On May 3, 2017, Laura Monterrosa fled El Salvador for the United States because she heard that she could find protection and safety here. Once in the custody of U.S. immigration officials, she said another “nightmare” began; while at the T. Don Hutto detention center, she alleges, she was repeatedly sexually abused by a female guard.
Monterossa, 24, said through a translator that when she threatened to report the incident, the guard told her that the staff would never believe her. “I was scared because I thought that she was gonna deport me—that they could send me to another detention center and deport me.”
In the United States, there are two primary apparatuses intended to protect detained immigrants from ...
Private prison medical care provider Corizon Health has received an injection of capital from shareholder BlueMountain Capital Management, a global hedge fund.
The infusion of cash allowed Corizon to pay down its debt and “accelerate business development and investment opportunities.” In other words, the company plans to obtain more contracts to provide medical services at prisons and jails. Corizon reportedly operates in 21 states and is responsible for the care of prisoners at 273 facilities.
BlueMountain manages more than $21 billion. As a result of an initial recapitalization led by the hedge fund in April 2017, Corizon “significantly reduced” its $300 million debt load. While details of the deal were not fully disclosed at the time, the investment reduced the stake of former main Corizon shareholder Beecken Petty O’Keefe & Company.
Then, in November 2018, BlueMountain invested another $100 million in Corizon in a debt-for-equity deal, lowering its debt to $90 million. Corizon has been investing in electronic health records, telemedicine, data analytics and other services. It has submitted bids in several states to privatize or take over currently privatized prison medical services, though it has faced numerous lawsuits as well as fines for contract violations, and recently ...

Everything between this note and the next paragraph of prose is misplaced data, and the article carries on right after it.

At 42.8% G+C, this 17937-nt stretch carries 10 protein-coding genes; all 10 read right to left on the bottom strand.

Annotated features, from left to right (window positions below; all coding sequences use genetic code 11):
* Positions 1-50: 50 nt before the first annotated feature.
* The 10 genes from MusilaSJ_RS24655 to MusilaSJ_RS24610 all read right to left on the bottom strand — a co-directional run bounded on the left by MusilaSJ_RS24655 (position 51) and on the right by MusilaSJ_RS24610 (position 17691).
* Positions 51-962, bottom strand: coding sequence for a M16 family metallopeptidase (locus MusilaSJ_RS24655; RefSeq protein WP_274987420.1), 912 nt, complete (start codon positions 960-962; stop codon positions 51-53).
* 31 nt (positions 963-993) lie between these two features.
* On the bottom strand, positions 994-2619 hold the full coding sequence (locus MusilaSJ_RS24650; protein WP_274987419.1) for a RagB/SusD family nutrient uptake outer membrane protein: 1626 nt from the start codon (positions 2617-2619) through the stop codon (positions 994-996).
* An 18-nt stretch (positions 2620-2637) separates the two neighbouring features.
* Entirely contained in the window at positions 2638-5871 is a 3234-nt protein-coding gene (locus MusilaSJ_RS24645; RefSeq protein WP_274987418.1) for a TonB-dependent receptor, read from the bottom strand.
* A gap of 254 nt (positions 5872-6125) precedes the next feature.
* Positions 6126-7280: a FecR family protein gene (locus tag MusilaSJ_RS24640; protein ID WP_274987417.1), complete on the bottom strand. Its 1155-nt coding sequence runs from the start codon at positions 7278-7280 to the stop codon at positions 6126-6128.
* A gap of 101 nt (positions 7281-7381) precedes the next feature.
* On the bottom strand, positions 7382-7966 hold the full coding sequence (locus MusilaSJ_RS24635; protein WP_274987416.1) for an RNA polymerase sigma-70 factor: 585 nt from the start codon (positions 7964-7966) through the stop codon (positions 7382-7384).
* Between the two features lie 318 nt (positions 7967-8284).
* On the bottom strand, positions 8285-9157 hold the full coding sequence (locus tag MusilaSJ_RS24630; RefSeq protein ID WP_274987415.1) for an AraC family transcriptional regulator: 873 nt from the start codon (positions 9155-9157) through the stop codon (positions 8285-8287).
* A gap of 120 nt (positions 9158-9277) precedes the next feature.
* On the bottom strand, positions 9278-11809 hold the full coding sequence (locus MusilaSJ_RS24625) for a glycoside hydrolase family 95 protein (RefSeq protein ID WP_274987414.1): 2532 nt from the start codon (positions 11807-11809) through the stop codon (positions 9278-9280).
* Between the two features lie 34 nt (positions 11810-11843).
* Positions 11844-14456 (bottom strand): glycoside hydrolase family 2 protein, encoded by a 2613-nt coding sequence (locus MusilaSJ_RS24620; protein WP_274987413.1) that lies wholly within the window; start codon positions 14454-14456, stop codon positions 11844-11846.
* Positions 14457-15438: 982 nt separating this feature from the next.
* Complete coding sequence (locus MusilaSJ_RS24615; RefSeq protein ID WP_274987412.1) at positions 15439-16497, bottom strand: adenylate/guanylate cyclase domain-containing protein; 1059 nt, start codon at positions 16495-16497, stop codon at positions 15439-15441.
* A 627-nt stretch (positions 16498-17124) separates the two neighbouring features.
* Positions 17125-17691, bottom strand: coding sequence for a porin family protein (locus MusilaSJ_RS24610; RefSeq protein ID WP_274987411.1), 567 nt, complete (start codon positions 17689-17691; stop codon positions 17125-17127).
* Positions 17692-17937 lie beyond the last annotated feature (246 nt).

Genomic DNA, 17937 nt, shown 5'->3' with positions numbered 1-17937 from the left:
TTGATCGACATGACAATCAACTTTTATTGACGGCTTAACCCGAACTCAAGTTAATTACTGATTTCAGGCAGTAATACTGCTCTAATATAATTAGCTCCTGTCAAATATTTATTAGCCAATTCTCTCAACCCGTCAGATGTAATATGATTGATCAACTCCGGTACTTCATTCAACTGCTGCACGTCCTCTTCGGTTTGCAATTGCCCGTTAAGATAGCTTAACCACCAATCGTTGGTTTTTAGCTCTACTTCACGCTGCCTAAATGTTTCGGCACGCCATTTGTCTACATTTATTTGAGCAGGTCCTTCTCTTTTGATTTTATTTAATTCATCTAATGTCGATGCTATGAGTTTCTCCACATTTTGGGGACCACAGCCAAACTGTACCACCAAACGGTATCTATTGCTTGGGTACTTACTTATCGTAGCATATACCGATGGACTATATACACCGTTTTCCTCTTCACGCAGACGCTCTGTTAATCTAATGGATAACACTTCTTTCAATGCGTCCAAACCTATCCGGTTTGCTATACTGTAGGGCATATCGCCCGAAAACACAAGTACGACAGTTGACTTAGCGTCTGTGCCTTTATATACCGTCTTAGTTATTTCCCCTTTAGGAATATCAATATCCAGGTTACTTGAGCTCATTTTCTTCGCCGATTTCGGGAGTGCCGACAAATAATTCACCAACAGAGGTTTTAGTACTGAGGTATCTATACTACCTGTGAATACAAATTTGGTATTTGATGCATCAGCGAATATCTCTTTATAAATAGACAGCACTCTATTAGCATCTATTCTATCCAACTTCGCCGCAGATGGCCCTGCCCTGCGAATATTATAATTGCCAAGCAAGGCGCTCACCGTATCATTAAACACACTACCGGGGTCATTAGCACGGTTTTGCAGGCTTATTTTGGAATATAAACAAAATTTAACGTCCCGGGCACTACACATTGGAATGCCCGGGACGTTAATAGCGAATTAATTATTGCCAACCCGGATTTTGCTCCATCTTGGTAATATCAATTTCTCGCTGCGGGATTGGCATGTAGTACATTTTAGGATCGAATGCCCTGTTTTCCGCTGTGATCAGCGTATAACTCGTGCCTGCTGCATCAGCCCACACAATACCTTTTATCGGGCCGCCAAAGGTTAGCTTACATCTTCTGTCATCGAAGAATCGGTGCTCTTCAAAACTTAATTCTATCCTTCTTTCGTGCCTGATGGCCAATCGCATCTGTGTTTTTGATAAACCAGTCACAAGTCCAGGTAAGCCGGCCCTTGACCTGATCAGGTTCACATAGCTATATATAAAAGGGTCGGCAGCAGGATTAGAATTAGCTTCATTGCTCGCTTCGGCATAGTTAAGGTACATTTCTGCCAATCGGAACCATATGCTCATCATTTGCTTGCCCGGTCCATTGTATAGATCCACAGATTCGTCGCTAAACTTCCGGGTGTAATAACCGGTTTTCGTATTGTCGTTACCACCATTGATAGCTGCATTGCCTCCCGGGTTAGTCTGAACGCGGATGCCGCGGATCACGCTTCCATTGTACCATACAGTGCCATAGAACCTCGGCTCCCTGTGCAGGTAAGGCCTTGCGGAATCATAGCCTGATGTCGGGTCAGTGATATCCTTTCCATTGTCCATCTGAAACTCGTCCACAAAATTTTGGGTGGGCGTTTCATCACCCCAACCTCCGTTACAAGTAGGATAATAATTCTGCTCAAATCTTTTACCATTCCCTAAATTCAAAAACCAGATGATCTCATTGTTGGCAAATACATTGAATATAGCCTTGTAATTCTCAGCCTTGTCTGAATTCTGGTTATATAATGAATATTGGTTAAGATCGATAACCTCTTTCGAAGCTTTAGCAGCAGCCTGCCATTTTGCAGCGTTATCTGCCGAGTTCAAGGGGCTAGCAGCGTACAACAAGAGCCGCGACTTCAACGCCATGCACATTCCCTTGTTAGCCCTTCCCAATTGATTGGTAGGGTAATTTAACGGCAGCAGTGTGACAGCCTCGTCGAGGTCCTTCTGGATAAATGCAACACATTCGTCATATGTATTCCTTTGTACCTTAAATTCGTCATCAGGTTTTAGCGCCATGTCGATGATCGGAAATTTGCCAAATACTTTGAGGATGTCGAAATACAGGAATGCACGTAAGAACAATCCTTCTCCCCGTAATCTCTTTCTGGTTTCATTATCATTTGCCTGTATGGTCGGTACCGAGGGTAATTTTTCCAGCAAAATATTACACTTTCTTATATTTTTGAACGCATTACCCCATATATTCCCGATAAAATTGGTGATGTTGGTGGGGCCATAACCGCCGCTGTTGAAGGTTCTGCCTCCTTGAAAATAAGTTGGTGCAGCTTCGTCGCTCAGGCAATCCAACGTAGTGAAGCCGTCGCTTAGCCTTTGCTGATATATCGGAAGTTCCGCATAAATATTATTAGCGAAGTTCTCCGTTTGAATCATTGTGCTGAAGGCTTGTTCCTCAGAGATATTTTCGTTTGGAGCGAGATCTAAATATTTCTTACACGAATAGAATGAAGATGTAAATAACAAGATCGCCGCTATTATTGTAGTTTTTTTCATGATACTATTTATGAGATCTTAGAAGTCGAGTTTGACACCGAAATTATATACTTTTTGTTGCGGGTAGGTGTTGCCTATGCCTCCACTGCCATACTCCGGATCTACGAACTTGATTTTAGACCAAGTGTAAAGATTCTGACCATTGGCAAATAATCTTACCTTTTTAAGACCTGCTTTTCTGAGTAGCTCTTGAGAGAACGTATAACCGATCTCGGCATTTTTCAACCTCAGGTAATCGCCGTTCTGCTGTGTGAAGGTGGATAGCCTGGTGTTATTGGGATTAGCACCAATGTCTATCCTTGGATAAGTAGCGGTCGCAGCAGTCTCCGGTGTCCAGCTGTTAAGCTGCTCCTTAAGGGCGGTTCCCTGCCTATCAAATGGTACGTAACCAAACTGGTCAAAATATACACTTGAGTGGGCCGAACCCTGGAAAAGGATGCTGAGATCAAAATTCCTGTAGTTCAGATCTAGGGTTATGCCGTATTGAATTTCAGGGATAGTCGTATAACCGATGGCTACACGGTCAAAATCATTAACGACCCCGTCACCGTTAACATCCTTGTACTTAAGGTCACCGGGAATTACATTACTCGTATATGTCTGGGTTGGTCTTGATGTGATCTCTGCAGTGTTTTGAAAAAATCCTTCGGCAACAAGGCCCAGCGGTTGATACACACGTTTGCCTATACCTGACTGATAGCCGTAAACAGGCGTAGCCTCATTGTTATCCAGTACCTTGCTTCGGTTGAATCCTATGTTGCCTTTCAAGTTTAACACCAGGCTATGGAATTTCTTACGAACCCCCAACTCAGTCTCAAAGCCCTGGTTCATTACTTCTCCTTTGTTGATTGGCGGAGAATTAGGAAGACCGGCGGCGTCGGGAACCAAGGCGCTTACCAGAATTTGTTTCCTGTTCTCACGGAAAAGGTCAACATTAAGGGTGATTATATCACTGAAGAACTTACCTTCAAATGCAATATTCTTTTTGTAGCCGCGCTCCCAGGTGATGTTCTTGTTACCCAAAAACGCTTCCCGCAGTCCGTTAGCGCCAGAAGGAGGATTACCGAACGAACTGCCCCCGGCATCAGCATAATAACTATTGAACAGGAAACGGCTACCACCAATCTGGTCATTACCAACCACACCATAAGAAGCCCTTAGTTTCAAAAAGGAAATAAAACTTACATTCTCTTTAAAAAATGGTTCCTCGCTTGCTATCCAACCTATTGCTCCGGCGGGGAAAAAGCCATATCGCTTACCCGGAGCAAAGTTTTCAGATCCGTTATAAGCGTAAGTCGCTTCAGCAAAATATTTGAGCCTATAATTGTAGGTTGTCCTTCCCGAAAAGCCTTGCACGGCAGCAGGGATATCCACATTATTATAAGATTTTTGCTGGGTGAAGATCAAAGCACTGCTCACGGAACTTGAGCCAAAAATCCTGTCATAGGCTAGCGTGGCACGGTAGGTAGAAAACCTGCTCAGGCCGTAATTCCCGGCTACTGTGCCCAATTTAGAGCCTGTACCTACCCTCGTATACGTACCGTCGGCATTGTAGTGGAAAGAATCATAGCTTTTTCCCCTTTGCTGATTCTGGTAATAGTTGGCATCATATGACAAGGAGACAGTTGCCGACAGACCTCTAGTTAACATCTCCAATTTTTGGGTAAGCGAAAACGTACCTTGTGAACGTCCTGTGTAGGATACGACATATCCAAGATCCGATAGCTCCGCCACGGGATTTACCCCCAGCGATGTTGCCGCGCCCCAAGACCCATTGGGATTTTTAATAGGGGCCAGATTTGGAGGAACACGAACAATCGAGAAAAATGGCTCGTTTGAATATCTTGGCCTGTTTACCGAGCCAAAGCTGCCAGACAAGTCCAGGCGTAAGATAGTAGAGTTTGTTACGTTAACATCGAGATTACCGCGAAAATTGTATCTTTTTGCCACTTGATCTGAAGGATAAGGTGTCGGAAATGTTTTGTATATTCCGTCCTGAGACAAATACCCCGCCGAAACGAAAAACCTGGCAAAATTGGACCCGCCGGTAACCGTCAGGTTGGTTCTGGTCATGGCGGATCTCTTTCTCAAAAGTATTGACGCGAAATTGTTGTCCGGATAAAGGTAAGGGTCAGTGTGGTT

by Steve Horn
Located in heartland America in an area historically dominated by the oil and gas industry, the small town of Sayre, Oklahoma recently found itself in the middle of a lawsuit against private prison operator CoreCivic, formerly known as Corrections Corporation of America. And the township prevailed, obtaining ...
by Ed Lyon
For aficionados of “U.S. Marshals” and “The Fugitive,” movies staring Tommy Lee Jones, it may come as a shock that art comes nowhere near to a true imitation of life. That was painfully evident in a 20-page memorandum released by the U.S. Senate Judiciary Committee on December 21, 2018 – just in time to ensure a not-very-merry Christmas for many senior staff in the U.S. Marshals Service (USMS) and the agency’s former director, Stacia A. Hylton.
A three-year-long investigation by the Judiciary Committee, guided by whistleblowers within the USMS who were vigorously pursued and subjected to retaliation, revealed a culture of misconduct, waste, sexual harassment, favoritism and total unconcern for the safety of deputies involved in high-risk law enforcement operations, according to a comprehensive 430-page report issued by the Committee in January 2019.
The memo and subsequent report found that Director Hylton had Deputy Assistant Director Kimberly Beal hire a friend of Hylton’s in the Asset Forfeiture Division (AFD). When her friend failed to qualify for that position, Beal created one for him. Beal, in turn, was promoted to a full assistant directorship, but only after having a subordinate prepare her Executive ...